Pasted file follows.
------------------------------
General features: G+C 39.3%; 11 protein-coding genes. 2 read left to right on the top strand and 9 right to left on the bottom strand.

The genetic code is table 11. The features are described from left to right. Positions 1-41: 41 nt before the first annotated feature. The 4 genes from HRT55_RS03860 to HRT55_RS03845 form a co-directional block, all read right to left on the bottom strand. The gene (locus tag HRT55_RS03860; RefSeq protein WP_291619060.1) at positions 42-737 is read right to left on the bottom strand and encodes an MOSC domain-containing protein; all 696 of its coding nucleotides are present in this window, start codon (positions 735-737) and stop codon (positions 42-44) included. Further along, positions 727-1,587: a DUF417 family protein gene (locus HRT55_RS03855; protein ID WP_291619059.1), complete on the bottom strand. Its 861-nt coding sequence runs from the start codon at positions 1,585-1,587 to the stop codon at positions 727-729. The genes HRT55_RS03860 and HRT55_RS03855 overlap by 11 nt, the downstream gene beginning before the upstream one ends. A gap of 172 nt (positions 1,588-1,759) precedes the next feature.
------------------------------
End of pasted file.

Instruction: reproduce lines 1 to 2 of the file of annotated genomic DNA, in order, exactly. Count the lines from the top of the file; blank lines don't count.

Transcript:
General features: G+C 39.3%; 11 protein-coding genes. 2 read left to right on the top strand and 9 right to left on the bottom strand.

The genetic code is table 11. The features are described from left to right. Positions 1-41: 41 nt before the first annotated feature. The 4 genes from HRT55_RS03860 to HRT55_RS03845 form a co-directional block, all read right to left on the bottom strand. The gene (locus tag HRT55_RS03860; RefSeq protein WP_291619060.1) at positions 42-737 is read right to left on the bottom strand and encodes an MOSC domain-containing protein; all 696 of its coding nucleotides are present in this window, start codon (positions 735-737) and stop codon (positions 42-44) included. Further along, positions 727-1,587: a DUF417 family protein gene (locus HRT55_RS03855; protein ID WP_291619059.1), complete on the bottom strand. Its 861-nt coding sequence runs from the start codon at positions 1,585-1,587 to the stop codon at positions 727-729. The genes HRT55_RS03860 and HRT55_RS03855 overlap by 11 nt, the downstream gene beginning before the upstream one ends. A gap of 172 nt (positions 1,588-1,759) precedes the next feature.